Maketopolis: UA Engineering Student Clubs Come 'Out of the Workshop and Into the World'

Do-it-yourselfers, roboticists, inventors, hobbyists, artists, bike modders, time lords, metalworkers, potters, hackers, steampunks, weavers, builders, woodcrafters, sculptors, tinkerers, programmers, car customizers -- all are welcome. 

Student clubs from the UA College of Engineering will be turning out in force March 1 to support Tucson’s first maker festival, Maketopolis.

Students from the Baja, Formula, IEEE and video game developers clubs, plus UA-supported teams from the Tucson Pumpkin Toss and the Bitbuckets robotics club, will all pitch in to help put Southern Arizona's biggest maker fair firmly on the map.

Maketopolis is a daylong family-friendly showcase of Tucson's creativity, innovation and resourcefulness with something for everyone including rockets, robots, steampunk, 3-D scanning and printing, woodworking, quad copters, little free library boxes, electronics, welding, textile arts, LEDs, costuming, sugru, and polymer modeling.

The original Maker Faire, held in San Mateo, Calif., was launched in 2006 by Make magazine to “celebrate arts, crafts, engineering, science projects and the do-it-yourself mindset.” Since then, maker fairs have exploded in number in the United States, and become an international phenomenon, with fairs springing up in Europe, Africa, Australia, Canada, Scandinavia, and Singapore.

Maketopolis is an arts, crafts and technology happening that gives the entire Tucson community a chance to celebrate the do-it-yourself spirit of the maker movement. Artisans from countless disciplines will join together in Tucson’s diverse community and vibrant downtown to create a fun-filled day of demonstrations, conversations, and exhibitions that are certain to inspire both the beginner and the seasoned crafter to step out of the home workshop and to dive into the rich creative community in Tucson.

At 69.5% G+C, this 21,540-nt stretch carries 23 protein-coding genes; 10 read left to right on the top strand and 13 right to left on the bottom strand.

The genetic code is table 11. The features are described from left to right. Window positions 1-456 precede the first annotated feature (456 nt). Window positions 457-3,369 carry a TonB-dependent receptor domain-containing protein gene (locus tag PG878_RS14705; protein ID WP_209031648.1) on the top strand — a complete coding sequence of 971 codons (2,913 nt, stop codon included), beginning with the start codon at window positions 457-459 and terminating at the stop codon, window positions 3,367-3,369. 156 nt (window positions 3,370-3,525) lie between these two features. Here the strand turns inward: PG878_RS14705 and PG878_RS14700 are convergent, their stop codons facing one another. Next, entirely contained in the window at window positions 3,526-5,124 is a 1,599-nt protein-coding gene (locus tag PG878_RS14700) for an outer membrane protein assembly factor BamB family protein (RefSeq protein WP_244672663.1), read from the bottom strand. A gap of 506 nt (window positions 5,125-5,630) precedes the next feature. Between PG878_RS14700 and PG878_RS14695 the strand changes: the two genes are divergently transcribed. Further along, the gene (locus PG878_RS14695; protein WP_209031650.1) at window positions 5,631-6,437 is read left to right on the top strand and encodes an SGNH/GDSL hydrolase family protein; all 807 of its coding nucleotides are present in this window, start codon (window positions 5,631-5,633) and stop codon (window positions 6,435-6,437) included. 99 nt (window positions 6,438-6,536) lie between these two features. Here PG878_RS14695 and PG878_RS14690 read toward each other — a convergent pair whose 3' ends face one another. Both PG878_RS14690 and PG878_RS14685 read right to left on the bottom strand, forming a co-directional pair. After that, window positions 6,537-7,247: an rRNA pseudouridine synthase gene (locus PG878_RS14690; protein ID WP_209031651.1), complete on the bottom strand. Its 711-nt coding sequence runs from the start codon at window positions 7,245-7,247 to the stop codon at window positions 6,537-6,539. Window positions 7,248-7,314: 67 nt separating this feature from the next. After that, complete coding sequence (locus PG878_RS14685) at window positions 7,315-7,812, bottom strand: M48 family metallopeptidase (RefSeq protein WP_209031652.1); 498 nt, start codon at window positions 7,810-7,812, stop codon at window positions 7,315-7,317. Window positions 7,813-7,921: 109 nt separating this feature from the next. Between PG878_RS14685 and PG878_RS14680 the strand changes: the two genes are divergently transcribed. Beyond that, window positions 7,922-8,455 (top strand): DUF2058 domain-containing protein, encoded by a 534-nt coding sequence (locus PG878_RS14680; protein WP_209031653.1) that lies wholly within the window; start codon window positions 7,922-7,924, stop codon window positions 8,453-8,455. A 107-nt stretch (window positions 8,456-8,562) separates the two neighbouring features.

Beyond the fun and games, Maketopolis addresses issues that are critical to Arizona’s future, such as science, technology, engineering and math – or STEM – education, and workforce development and retention.

“Hands-on involvement in STEM activities is known to establish excitement and interest in the minds of young children and to provide relevance to what they learn in school,” said Patrick Marcus, president of Marcus Engineering, one of the event’s sponsors. “Maketopolis will stimulate this interest, as well as creating a dense community of collaborators and skill-sharing outside of the work environment, which will help retain our talented workforce and maintain a sense that there are many opportunities locally.”

Maketopolis is hosted by Xerocraft Hackerspace and Maker House in partnership with Gangplank Tucson, Startup Tucson, The Tucson Steampunk Society, BICAS, Sustainable City Project, UA Downtown, and the Pima County Public Library, and sponsored by Marcus Engineering and AGM Container Controls.

Saturday, March 1, 2014
10 a.m. to 4 p.m.
Downtown Tucson


• Tucson Tech: Why employers should care about the maker movement: Arizona Daily Star, 2/19/2014.

See the full article here



University of Arizona College of Engineering